Stairway to Heaven: An Open Letter

Dear Mr. Levenda,

I regret to inform you that I will not be reviewing your book, Stairway to Heaven, on Papers.  I know that, given your current spate of national radio shows and other promotional media, this will be of little consequence to you, but given my long and friendly relationship with your good friend Simon, you might have expected more coverage.

That is not to say I did not find your thesis – that mystical ascent literature across the world has certain commonalities that associate it with the Big Dipper – intriguing, nor that I did not look forward to reading your work.  Now that I have completed the first chapter on the Egyptian afterlife, however, I have some serious qualms.

First, I noted this passage near the beginning of that chapter:

For now, though, we will look at what I am calling the “ascent literature” of ancient Egypt:  the Coffin Texts, the Pyramid Texts, and what is popularly known as the Book of the Dead.

That you subsequently forgot to cover the Coffin Texts, and only devote a little attention to the Book of the Dead, is a minor error, but I was surprised at the omission nonetheless.  Nonetheless, I proceeded to your discussion of the Pyramid Texts, of which you said:

The most recent academically acceptable version is the one by Faulkner, published in 1969, to which most still refer.

I have the utmost faith in your credibility, so imagine my surprise to find that Brill had released a new edition three years ago.  (As a side note, a quick look through one has invalidated your desired link between the Pyramid Texts and the Hekhalot literature).  Further, I notice that while “most still refer” to this book, you yourself never quote from it.  I warn you that this might lead to scurrilous rumors that you got the text off of some website like this one and didn’t look at the book yourself.  Still, I have yet to check out Faulkner’s version, so I you can count upon me defending your integrity.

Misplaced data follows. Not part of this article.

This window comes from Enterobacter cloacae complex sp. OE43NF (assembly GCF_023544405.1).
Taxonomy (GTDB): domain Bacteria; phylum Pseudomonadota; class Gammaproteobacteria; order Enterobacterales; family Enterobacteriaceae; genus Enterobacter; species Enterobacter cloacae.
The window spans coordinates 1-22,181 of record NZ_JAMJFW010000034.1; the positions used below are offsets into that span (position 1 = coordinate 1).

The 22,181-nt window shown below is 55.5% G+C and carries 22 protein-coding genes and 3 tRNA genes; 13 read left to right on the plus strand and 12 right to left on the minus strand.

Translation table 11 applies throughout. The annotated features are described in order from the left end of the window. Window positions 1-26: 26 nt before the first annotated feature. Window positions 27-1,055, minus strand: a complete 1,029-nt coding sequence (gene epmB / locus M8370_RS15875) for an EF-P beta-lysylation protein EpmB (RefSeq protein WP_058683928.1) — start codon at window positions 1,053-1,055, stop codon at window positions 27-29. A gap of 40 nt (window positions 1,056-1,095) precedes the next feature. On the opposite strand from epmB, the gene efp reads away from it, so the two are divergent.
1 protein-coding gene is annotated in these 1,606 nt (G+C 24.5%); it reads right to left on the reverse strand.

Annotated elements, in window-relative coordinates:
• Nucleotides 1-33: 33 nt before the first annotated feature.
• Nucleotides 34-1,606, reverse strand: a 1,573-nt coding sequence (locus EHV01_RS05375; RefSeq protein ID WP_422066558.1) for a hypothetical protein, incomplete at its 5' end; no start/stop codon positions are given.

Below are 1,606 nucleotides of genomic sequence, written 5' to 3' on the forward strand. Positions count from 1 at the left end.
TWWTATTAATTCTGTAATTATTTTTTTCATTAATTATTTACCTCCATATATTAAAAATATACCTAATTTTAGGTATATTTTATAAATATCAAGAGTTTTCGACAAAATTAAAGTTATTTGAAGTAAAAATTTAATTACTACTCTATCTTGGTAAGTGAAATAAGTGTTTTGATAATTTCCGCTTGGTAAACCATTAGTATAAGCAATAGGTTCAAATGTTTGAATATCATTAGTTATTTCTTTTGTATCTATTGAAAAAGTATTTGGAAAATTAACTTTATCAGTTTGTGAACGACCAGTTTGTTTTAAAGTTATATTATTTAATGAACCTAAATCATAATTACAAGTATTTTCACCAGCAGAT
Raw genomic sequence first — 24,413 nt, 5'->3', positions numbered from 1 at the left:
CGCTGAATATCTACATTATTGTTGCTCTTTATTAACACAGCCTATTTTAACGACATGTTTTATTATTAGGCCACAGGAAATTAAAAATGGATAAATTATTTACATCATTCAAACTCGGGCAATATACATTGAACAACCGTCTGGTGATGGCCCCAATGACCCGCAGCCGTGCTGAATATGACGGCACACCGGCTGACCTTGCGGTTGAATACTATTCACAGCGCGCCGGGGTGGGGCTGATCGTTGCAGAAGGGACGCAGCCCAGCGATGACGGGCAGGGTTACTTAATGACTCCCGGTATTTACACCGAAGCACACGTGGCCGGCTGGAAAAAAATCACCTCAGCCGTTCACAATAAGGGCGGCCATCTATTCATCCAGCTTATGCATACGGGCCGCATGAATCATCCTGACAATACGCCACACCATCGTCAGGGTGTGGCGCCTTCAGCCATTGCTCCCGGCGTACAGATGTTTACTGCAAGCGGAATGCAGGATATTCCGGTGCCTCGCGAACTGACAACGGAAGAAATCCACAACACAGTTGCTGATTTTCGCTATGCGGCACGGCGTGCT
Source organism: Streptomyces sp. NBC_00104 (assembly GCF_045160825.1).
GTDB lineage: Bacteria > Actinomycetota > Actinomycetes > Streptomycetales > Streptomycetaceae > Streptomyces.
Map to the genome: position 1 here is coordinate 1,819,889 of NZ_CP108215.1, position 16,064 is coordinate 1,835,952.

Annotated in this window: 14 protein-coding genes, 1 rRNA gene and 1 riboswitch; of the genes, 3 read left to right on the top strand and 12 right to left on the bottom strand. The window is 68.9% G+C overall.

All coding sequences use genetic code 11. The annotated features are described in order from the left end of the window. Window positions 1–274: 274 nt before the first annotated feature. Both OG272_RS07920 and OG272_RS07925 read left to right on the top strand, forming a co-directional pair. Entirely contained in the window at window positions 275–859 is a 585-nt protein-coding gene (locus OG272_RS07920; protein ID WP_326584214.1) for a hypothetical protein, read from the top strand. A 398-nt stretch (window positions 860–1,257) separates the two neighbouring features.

Nonetheless, I was continuing to read, when I noticed that a large number of your Egyptology references in the chapter came from E. A. Wallis Budge’s Book of the Dead.  This is not common knowledge, but Budge was writing over a century ago and is considered completely unreliable by most authors on the topic.  It is a shame that you had no way of knowing this, such as having a Necronomicon collaborator who edited a more recent and reliable translation.  Still, some readers might be tempted to ask why, if you did not put the effort into finding this out, why readers should put in the effort to read your book.

But this is not the reason for my dismay.  I am incensed to find that, not only have you not mentioned the Necronomicon at any point in this book as an example of a seven-tiered ascension to heaven, you nowhere credit your dear friend Simon for his hard work in Gates of the Necronomicon over the same ground.   Nonetheless, you cover much the same ground with regard to the ziggurats, the Pace of Yu, etc.  I can only attribute this to jealousy on your part over Simon’s strict usage of university-affiliated and peer-reviewed literature.  You’d certainly never catch him quoting Budge!

As no one is more devoted to defending the good name of Simon than I, I must regretfully refuse to review your book.


Dan Harms

Published in: on June 24, 2008 at 8:56 pm  Leave a Comment  

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